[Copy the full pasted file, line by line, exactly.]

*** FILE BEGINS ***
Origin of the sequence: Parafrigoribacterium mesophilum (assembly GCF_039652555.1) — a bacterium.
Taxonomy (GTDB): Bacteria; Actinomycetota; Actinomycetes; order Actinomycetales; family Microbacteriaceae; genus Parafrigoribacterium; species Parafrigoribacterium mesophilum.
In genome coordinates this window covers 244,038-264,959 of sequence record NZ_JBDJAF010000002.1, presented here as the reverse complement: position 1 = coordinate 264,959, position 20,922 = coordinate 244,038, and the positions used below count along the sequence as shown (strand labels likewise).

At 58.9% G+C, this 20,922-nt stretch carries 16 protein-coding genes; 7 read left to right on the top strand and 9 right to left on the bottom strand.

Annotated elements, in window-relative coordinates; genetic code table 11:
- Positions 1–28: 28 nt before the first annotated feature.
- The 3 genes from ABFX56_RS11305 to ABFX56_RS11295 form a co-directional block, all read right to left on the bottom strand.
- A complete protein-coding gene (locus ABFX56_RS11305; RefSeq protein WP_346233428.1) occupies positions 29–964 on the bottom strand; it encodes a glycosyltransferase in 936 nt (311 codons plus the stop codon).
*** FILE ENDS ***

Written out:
Origin of the sequence: Parafrigoribacterium mesophilum (assembly GCF_039652555.1) — a bacterium.
Taxonomy (GTDB): Bacteria; Actinomycetota; Actinomycetes; order Actinomycetales; family Microbacteriaceae; genus Parafrigoribacterium; species Parafrigoribacterium mesophilum.
In genome coordinates this window covers 244,038-264,959 of sequence record NZ_JBDJAF010000002.1, presented here as the reverse complement: position 1 = coordinate 264,959, position 20,922 = coordinate 244,038, and the positions used below count along the sequence as shown (strand labels likewise).

At 58.9% G+C, this 20,922-nt stretch carries 16 protein-coding genes; 7 read left to right on the top strand and 9 right to left on the bottom strand.

Annotated elements, in window-relative coordinates; genetic code table 11:
- Positions 1–28: 28 nt before the first annotated feature.
- The 3 genes from ABFX56_RS11305 to ABFX56_RS11295 form a co-directional block, all read right to left on the bottom strand.
- A complete protein-coding gene (locus ABFX56_RS11305; RefSeq protein WP_346233428.1) occupies positions 29–964 on the bottom strand; it encodes a glycosyltransferase in 936 nt (311 codons plus the stop codon).